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|Thanks for that...
Written by Arnie Perlstein
(3/6/2007 9:33 a.m.)
in consequence of the missive, Yes, I agree, penned by JulieW
...I think it's clear from that first OED definition that this was not a malapropism. However, you've caused me to take a second look, and realize that I was so predisposed to see a malapropism in that instance that I missed what is, right there on the surface, a bit of brilliant ironic wordplay of an entirely different "species" by Sheridan's, to wit:
The THIRD definition of "specious" in the OED reads as follows:
"Superficially genuine or correct but in reality wrong or false...misleadingly sound or convincing."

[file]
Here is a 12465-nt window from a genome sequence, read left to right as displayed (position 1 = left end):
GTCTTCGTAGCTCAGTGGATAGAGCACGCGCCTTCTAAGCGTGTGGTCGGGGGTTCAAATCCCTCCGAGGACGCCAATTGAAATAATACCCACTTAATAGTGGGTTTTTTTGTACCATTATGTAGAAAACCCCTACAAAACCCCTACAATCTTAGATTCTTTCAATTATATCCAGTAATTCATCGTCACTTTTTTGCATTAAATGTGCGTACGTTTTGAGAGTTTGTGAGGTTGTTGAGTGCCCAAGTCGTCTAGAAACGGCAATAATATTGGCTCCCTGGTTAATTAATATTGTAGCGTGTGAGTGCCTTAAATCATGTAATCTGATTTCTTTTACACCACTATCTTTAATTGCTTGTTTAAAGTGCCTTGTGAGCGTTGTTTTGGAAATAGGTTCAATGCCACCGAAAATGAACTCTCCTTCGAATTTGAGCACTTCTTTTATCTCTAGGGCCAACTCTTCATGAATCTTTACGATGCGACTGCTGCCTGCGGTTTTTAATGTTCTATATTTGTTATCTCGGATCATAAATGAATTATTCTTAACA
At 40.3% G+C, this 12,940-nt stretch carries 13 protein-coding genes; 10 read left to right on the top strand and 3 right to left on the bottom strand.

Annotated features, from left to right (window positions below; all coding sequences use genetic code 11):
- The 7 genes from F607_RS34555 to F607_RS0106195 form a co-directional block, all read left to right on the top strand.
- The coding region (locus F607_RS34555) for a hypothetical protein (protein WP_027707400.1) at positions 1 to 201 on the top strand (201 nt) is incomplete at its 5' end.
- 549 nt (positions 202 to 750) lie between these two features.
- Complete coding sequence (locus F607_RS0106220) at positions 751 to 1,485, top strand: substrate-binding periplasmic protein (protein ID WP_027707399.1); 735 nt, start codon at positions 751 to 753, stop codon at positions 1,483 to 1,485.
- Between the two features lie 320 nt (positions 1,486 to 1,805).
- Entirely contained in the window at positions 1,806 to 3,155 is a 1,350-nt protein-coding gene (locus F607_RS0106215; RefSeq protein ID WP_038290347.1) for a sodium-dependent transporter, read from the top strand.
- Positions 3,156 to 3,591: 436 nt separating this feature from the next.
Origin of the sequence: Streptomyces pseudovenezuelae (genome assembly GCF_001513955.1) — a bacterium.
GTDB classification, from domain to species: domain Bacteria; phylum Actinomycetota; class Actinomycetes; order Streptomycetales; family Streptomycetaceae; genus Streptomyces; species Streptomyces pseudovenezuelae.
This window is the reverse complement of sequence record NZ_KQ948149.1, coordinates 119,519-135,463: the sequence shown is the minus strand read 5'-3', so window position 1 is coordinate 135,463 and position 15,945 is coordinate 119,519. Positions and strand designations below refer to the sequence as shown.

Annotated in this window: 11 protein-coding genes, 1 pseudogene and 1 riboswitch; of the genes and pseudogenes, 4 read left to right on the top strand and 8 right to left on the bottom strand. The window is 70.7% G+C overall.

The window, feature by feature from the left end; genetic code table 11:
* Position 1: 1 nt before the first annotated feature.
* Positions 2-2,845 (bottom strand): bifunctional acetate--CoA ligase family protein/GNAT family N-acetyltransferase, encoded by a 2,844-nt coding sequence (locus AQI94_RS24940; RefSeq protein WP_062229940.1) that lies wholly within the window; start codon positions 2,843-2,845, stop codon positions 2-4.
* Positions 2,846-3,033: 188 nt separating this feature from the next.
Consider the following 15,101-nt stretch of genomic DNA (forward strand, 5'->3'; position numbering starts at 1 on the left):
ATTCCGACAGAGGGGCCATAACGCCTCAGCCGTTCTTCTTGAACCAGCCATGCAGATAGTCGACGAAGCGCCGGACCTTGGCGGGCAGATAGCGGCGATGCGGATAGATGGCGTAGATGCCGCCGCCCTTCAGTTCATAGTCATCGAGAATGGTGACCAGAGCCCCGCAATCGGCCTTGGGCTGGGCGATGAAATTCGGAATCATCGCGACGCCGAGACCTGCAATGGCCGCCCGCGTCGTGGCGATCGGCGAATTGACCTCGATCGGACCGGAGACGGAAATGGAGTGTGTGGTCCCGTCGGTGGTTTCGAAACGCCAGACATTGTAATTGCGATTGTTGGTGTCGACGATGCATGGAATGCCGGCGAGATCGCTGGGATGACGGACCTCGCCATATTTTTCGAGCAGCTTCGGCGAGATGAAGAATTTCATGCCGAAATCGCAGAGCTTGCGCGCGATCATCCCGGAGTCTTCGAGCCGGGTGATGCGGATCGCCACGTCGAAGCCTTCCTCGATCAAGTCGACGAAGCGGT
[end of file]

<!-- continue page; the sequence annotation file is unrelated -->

That is the sense in which I have seen, and used, the word specious , and when you think about it, that's a pretty good definition of a malapropism! In order for a malapropism to be funny, in addition to other requirements, there must be a superficial appearance of correctness, a recognizable resemblance to the correct word that should have been used.
So, in addition to the flattering primary connotation of "specious" which Sir Anthony clearly intended to use (I am not for a second suggesting that he was mocking Mrs. M), we have the very unflattering, but very accurate second connotation, which is the last thing Sir Anthony intends, which skewers her for exactly what she does, repeatedly and hilariously, i.e., to throw out a dizzying variety of malapropisms.
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